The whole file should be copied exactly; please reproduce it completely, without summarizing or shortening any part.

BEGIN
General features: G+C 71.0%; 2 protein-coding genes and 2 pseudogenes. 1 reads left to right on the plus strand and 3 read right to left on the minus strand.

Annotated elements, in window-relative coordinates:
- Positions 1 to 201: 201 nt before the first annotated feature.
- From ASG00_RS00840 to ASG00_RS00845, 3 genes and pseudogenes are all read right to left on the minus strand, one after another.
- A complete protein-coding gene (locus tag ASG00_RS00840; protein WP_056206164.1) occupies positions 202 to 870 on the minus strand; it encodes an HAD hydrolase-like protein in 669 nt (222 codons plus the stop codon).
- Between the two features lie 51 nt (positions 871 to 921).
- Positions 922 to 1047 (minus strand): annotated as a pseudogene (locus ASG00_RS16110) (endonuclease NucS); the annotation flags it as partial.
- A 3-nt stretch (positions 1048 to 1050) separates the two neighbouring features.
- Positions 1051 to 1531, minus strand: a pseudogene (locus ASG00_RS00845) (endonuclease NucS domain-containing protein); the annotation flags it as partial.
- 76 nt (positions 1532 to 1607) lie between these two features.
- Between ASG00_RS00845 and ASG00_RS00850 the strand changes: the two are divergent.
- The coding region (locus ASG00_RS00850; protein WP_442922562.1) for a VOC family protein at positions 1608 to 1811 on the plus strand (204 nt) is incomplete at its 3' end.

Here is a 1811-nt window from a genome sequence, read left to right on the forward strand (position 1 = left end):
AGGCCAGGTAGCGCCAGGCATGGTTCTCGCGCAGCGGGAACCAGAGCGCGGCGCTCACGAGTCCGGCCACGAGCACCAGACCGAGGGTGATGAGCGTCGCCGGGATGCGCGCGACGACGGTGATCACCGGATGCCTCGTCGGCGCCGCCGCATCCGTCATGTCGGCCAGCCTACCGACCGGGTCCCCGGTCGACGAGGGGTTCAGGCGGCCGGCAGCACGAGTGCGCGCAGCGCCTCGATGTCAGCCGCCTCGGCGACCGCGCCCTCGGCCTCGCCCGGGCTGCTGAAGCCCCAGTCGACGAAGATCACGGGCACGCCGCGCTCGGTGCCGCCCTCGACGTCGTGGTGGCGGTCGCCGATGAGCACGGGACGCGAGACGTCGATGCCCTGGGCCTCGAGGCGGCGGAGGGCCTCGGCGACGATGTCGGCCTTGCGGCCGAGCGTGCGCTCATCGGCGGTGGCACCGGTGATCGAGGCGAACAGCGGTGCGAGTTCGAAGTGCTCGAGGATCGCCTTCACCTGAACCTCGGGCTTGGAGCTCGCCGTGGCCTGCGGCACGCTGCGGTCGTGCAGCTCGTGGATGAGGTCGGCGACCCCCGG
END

General features: G+C 71.0%; 2 protein-coding genes and 2 pseudogenes. 1 reads left to right on the plus strand and 3 read right to left on the minus strand.

Annotated elements, in window-relative coordinates:
- Positions 1 to 201: 201 nt before the first annotated feature.
- From ASG00_RS00840 to ASG00_RS00845, 3 genes and pseudogenes are all read right to left on the minus strand, one after another.
- A complete protein-coding gene (locus tag ASG00_RS00840; protein WP_056206164.1) occupies positions 202 to 870 on the minus strand; it encodes an HAD hydrolase-like protein in 669 nt (222 codons plus the stop codon).
- Between the two features lie 51 nt (positions 871 to 921).
- Positions 922 to 1047 (minus strand): annotated as a pseudogene (locus ASG00_RS16110) (endonuclease NucS); the annotation flags it as partial.
- A 3-nt stretch (positions 1048 to 1050) separates the two neighbouring features.
- Positions 1051 to 1531, minus strand: a pseudogene (locus ASG00_RS00845) (endonuclease NucS domain-containing protein); the annotation flags it as partial.
- 76 nt (positions 1532 to 1607) lie between these two features.
- Between ASG00_RS00845 and ASG00_RS00850 the strand changes: the two are divergent.
- The coding region (locus ASG00_RS00850; protein WP_442922562.1) for a VOC family protein at positions 1608 to 1811 on the plus strand (204 nt) is incomplete at its 3' end.

Here is a 1811-nt window from a genome sequence, read left to right on the forward strand (position 1 = left end):
AGGCCAGGTAGCGCCAGGCATGGTTCTCGCGCAGCGGGAACCAGAGCGCGGCGCTCACGAGTCCGGCCACGAGCACCAGACCGAGGGTGATGAGCGTCGCCGGGATGCGCGCGACGACGGTGATCACCGGATGCCTCGTCGGCGCCGCCGCATCCGTCATGTCGGCCAGCCTACCGACCGGGTCCCCGGTCGACGAGGGGTTCAGGCGGCCGGCAGCACGAGTGCGCGCAGCGCCTCGATGTCAGCCGCCTCGGCGACCGCGCCCTCGGCCTCGCCCGGGCTGCTGAAGCCCCAGTCGACGAAGATCACGGGCACGCCGCGCTCGGTGCCGCCCTCGACGTCGTGGTGGCGGTCGCCGATGAGCACGGGACGCGAGACGTCGATGCCCTGGGCCTCGAGGCGGCGGAGGGCCTCGGCGACGATGTCGGCCTTGCGGCCGAGCGTGCGCTCATCGGCGGTGGCACCGGTGATCGAGGCGAACAGCGGTGCGAGTTCGAAGTGCTCGAGGATCGCCTTCACCTGAACCTCGGGCTTGGAGCTCGCCGTGGCCTGCGGCACGCTGCGGTCGTGCAGCTCGTGGATGAGGTCGGCGACCCCCGG